OPINION: Beto’s candidacy came to its natural conclusion


Beto O'Rourke, former Democratic presidential candidate and Texas representative, waves as he arrives onstage Sept. 12 during the third Democratic primary debate of the 2020 presidential campaign at Texas Southern University in Houston, Texas. Tribune News Service Buy Photos

And just like that, another one goes.

Beto O’Rourke (D-Texas) announced Nov. 1 that he was dropping out of the presidential race. The three-term congressman best known for his near-successful 2018 run against Sen. Ted Cruz (R-Texas) started out strong in the presidential race. Registering a 9.5% polling average nationally at his April 2019 height and raising an eye-popping $9.4 million in his campaign's first 18 days, his tumble into obscurity should seem like a surprise. Truthfully, it was destined to happen.

Nicknamed “Betomania” by the media, O’Rourke propelled to national stardom during the 2018 midterm elections. With viral videos like when he defended NFL players kneeling during the National Anthem and a campaign that raised nearly $80 million, something about him resonated with Texans and the nation. O’Rourke nearly toppled Sen. Cruz in the Lone Star State, losing by a slim 2.6%. He was a rockstar within the Democratic Party as some even wondered if he was the next Kennedy or Obama.

Now let’s not get too ahead of ourselves.

There’s a fundamental difference between Kennedy and Obama vs. O’Rourke — they won their races. Like him or not, he didn’t make it across the finish line. As someone best known for almost winning a state race, how can anyone expect that to be a selling point for president? Does the Democratic Party really want their torchbearer to be someone who can almost win?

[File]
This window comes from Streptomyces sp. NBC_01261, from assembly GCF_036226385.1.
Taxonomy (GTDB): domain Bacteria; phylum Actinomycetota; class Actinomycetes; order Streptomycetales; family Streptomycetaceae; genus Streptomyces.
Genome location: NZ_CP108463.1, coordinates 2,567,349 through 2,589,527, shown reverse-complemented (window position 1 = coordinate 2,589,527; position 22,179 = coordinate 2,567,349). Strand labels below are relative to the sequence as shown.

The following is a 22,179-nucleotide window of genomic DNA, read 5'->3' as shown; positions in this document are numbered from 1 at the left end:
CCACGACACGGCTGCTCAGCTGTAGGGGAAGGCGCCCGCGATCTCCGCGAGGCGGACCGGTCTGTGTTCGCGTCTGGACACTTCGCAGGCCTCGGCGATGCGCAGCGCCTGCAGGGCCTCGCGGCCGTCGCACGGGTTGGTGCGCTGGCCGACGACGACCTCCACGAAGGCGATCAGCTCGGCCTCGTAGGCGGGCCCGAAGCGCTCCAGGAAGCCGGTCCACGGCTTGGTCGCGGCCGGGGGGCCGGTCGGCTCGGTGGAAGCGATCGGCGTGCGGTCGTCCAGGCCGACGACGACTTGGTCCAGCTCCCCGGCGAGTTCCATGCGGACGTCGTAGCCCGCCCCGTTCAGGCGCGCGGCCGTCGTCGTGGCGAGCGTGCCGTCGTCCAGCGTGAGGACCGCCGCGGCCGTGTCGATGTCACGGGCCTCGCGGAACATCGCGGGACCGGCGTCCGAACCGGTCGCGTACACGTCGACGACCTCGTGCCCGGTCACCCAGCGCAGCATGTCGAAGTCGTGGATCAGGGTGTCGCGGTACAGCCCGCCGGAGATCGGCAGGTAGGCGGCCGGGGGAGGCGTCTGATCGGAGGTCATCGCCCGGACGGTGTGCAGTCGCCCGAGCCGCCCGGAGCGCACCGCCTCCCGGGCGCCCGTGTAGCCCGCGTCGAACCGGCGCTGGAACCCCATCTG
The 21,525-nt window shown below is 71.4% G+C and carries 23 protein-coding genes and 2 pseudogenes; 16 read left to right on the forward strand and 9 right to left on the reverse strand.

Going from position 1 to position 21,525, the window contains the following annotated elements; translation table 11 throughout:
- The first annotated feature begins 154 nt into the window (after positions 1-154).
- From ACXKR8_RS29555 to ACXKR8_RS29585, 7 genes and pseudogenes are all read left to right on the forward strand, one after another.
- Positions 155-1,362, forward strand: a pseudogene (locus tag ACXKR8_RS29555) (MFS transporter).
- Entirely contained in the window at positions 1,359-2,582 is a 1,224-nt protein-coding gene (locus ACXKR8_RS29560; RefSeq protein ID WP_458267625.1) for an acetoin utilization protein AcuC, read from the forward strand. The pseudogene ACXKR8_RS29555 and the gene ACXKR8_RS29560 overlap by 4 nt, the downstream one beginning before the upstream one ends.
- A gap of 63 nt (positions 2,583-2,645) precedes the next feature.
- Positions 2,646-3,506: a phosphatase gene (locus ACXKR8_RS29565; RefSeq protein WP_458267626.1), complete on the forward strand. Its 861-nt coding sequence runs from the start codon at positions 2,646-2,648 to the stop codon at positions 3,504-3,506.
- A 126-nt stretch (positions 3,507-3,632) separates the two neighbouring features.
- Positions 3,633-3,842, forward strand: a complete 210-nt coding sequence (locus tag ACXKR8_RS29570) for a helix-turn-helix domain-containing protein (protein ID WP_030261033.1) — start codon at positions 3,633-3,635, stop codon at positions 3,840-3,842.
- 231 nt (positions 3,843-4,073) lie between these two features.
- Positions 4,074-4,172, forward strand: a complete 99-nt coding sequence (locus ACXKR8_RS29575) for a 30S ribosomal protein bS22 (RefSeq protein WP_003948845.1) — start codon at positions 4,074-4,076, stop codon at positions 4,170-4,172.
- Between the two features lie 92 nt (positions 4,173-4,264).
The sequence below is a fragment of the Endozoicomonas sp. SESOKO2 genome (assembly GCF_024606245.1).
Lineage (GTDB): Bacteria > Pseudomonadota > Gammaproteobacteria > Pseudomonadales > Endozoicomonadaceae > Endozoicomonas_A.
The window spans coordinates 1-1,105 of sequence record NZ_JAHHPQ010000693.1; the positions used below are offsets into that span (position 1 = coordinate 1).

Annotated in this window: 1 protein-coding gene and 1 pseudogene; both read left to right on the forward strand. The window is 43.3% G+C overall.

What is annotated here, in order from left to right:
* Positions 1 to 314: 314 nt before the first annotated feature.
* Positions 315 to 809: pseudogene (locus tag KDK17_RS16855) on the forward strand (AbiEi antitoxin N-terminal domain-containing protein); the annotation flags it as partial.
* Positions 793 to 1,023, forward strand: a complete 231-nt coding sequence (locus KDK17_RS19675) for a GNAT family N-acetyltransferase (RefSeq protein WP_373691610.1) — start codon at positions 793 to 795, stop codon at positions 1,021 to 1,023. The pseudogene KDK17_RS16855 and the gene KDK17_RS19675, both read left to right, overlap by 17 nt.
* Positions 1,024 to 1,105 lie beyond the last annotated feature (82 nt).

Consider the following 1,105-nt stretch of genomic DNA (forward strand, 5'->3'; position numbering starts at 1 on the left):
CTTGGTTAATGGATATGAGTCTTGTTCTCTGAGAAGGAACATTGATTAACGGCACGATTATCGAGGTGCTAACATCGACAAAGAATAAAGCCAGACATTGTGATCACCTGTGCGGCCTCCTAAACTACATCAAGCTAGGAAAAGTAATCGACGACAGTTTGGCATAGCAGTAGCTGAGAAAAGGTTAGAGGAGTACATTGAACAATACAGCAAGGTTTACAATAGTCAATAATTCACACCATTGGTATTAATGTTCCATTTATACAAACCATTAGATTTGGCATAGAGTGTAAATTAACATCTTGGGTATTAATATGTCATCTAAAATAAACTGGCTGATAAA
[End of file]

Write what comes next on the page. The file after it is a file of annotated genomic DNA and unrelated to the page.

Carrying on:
Similarly, I can’t help but feel as if his whole campaign just felt so unbelievably fake and contrived. It was almost like it was like a premature "Beto’s Greatest Hits" album from his 2018 race. Skateboarding? Check. In-N-Out? Check. Swearing every once in a while to earn a few news stories? Check check check.

He tried to rehash what made him a great candidate for Senate in Texas, not realizing that it doesn’t cut it on the national level. His cool-dad, authentic persona was a big strong suit for him, but it’s important to keep in mind that anyone with a semblance of charm seems down-to-earth compared to Sen. Cruz. Trying to redo his act in 2020 felt like a high school football star reliving his glory days a decade too late.

Interestingly enough, the only time O’Rourke truly seemed genuine during the campaign was when he polling at his lowest. When he unveiled his unabashed support of a mandatory gun buyback program in the last debate, it may have seemed like a final Hail Mary to his fledgling campaign, but it still demonstrated political courage. The idea is used as a boogeyman for the GOP as the party parrots the idea that Democrats want to take away everyone’s guns. The El Paso shooting brought a raw, honest reaction out of O’Rourke, something his campaign had lacked for the most part.

In the end, O’Rourke unfortunately learned that he could only capitalize on his newfound national recognition so much before it hit a wall. Betomania devolved into a Beto-blip until it finally became a Beto-bust.

I genuinely don’t know what comes next in O’Rourke’s political career. His old congressional seat is happily occupied by Rep. Veronica Escobar (D-Texas), and he’s explicitly stated he has no interest whatsoever in running for the 2020 U.S. Senate Seat against Sen. John Cornyn (R-Texas). In a short interview with freelance political analyst Drew Savicki, he gave me two feasible options for O’Rourke: “run for Senate” or “get a TV job,” adding that “there's not much a former congressman can do to stay relevant.” 

And that’s the crux of the issue. At the end of the day, O’Rourke’s only political experience is still just a congressman. Mr. “I’m just born to be in it”’s vanity got the best of him and he flew too close to the sun. Icarus now has two options: cable news commentator or Cornyn opponent.

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